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Pro downhill racer Rich Houseman joins SponsorHouse

Ridemonkey

This is not an active account
Sep 18, 2002
4,109
0
Toronto, Canada
<p><img src="http://www.ridemonkey.com/media/clip_image001.jpg" width="134" height="200" hspace="5" align="left">To race at an elite level requires a unique mentality. Racers have to be physically prepared for their event, determined to make sacrifices, and have an inner desire for competition. No matter how much one trains, or how many VO2 tests they&rsquo;ve taken, one factor will always be at the root of elite-level racing, money. It takes cash to be able to get to the races, have competitive equipment or even take time off of work if necessary. In mountain bike racing, it&rsquo;s possible to be extremely successful amateur racer scoring great results in National-caliber races, yet fly completely under the radar.</p>
<p>As any accomplished pro racer will attest to, marketing one&rsquo;s self as a valuable asset to a potential sponsor is the best way to get a foot in the door with sponsorship. But how do you do that? What if you&rsquo;re a talented rider who lives thousands of miles away from the heart of the mountain bike industry? What if you&rsquo;re only an amateur, but have aspirations of racing pro, and want to get the buzz about your skills to potential sponsor? That&rsquo;s exactly why the company Sponsorhouse.com was formed, to connect riders and sponsors. </p>
<p><strong>HANDS ON WITH BIKES </strong>
In an effort to show their dedication to helping riders make industry connections and land sponsorship deals, SponsorHouse sought out the knowledge of professional downhill racer Rich Houseman, and named him Director Of Bicycle Sponsorships. Houseman, 26, has nearly 20 years of bicycle sponsorship experience, dating back to his factory BMX days, to his current status as a Foes Factory Team downhill and mountaincross racer.</p><p>&ldquo;Rich&rsquo;s accomplishments as a professional BMX and mountain bike racer speak for themselves,&rdquo; said Scott Tilton, President of SponsorHouse, Inc. &ldquo;His attitude and professionalism is a great addition to the brand, and his efforts will help establish SponsorHouse as the premiere service helping to connect riders with sponsors in the bicycle industry.&rdquo;</p><p><strong>HOW DOES IT WORK?</strong>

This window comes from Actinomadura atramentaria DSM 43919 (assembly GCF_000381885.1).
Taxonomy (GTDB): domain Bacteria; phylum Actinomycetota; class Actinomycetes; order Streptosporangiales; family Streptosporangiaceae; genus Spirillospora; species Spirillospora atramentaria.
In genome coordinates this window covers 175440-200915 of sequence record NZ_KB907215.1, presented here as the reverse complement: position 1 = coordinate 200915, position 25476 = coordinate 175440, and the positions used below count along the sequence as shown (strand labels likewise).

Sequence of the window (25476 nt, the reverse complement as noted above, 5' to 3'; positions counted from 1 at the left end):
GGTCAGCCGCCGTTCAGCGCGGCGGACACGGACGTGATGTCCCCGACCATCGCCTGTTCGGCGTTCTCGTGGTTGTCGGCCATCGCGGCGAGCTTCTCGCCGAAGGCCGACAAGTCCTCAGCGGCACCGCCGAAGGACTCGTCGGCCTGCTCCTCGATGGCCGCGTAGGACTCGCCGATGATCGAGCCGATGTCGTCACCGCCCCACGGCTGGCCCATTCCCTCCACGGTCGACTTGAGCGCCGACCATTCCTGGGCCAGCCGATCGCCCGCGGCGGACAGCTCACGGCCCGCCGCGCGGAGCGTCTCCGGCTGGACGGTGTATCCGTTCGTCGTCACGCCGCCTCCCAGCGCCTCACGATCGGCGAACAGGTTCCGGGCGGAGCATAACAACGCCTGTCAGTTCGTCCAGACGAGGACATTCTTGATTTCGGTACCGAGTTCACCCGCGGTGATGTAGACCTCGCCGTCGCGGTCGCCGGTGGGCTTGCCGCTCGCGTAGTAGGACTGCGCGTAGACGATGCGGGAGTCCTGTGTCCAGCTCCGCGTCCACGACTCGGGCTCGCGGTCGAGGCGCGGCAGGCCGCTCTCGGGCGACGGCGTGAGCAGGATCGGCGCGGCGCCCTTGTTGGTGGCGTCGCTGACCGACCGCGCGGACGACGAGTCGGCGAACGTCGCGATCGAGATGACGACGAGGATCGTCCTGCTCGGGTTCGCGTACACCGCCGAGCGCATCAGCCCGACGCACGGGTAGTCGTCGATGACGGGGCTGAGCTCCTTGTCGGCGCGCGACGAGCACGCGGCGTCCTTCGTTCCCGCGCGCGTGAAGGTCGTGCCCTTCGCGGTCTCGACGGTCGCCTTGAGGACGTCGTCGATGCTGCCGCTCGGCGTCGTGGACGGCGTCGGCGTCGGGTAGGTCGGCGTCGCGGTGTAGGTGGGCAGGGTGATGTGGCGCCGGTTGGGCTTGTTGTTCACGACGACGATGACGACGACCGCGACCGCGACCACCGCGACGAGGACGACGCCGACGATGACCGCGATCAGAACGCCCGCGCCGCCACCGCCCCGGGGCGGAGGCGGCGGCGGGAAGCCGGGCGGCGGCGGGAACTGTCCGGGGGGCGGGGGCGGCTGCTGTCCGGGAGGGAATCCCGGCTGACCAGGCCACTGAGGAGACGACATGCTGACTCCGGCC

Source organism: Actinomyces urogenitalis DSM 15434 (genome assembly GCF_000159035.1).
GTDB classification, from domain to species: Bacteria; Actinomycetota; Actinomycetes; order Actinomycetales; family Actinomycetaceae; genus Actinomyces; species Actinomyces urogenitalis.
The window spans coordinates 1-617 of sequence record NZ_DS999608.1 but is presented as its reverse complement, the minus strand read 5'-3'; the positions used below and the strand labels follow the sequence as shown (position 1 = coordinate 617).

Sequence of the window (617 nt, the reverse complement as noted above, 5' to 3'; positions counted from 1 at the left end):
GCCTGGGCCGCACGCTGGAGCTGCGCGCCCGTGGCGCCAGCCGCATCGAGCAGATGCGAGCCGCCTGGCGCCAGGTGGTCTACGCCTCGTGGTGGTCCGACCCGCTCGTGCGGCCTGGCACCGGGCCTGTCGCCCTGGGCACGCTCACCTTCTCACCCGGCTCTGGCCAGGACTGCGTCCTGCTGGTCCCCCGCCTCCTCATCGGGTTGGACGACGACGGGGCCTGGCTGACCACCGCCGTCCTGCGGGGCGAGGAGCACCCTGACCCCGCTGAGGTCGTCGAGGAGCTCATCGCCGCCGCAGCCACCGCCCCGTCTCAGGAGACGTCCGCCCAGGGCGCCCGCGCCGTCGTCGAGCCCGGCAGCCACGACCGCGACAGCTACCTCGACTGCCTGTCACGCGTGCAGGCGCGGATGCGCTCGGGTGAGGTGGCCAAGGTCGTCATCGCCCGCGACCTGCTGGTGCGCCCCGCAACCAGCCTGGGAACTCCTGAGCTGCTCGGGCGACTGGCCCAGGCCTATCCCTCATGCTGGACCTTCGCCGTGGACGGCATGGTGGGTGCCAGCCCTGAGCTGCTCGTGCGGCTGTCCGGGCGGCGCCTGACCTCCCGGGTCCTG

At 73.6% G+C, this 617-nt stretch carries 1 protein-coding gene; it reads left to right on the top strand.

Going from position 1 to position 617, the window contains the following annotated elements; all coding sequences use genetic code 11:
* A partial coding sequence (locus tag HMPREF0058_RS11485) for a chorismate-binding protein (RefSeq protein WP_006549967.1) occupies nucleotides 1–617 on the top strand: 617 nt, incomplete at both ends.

With SponsorHouse, riders create a personal resume and bio on an account that they can access around the clock, and have the ability to send their profile to companies who&rsquo;ve willing signed up for the service. When a rider submits a sponsorship request to a company, it shows up in the appropriate section of their account (depending on their preset preferences and on the riders career level). The company will get an email notification regarding their requests.&nbsp;&nbsp;&nbsp;Most of the companies will search the database of riders, looking for top-level riders. They also have tools and resources at their disposal to help find the riders that fit with their brand.</p><p><strong>WHO CAN USE IT?</strong>
SponsorHouse&rsquo;s services are applicable for pros to beginners, and each will get something different out of the experience. Top amateur riders and Pro's are put in different sections of the site for the companies to view. If you are at the level where sponsors are coming to you, then the site can be used as another outlet to get your name out and allow people to contact you. Beginners may not land a sponsorship right away, but will learn the ropes of how sponsorships are developed and career management.</p><p>Recreational riders need not apply: You have to be an action sports athlete that is trying to get to the next level or is looking to make a career out of riding. </p><p><strong>WHAT SPORTS ARE REPRESENTED?</strong>
SponsorHouse isn&rsquo;t only connected to the mountain bike industry; depending on the time of year, they also make rider-sponsor connections in Motocross, and BMX.<br>
Visit www.sponsorhouse.com to learn more.</p>


Story and Photo by: Ryan Cleek
Courtesy of : www.mbaction.com
 
Sponsor House and Rich have agreed to help with some swag for the YMCA freeride camp in Seattle, they have been nothing but great with everything. Congrats to these guys for trying to help all riders make their dreams come true.
Thanks again, Rich!


Cory Bibby
 

richhouseman

Chimp
Feb 20, 2002
81
1
Temecula
I also wanted to post some info on Sponsorhouse.com. I've read some of the posts on here, and I wanted to "clear the air" on some of the issues. Basically, Sponsorhouse is a service dedicated to the riders and racers who are serious about gaining solid sponsorship in the Bike industry. We offer the tools and resources for creating professional, clean resumes, and the ability to contact the right people at each company.
The annual cost for this service is $50 for MTB, and $40 for BMX. This fee is an investment into your cycling career. If any of you have taken the time to print and mail multiple resumes, you know costs can add up quick! I've been in the Bike industry for over 20 years. I've also been involved with every level of sponsorship there is. I wish I had a service like SponsorHouse throughout my whole career! You have 24/7 access to update results, Bio info, and send off sponsorship requests. In addition, you are guaranteed to get your resumes into the right hands at each company. If you are serious about getting some solid sponsorship, then check out www.sponsorhouse.com. It's worth it.

Rich Houseman
rich@sponsorhouse.com
760-722-3350
 

BoomSplat

Chimp
Feb 23, 2004
74
0
maplevalley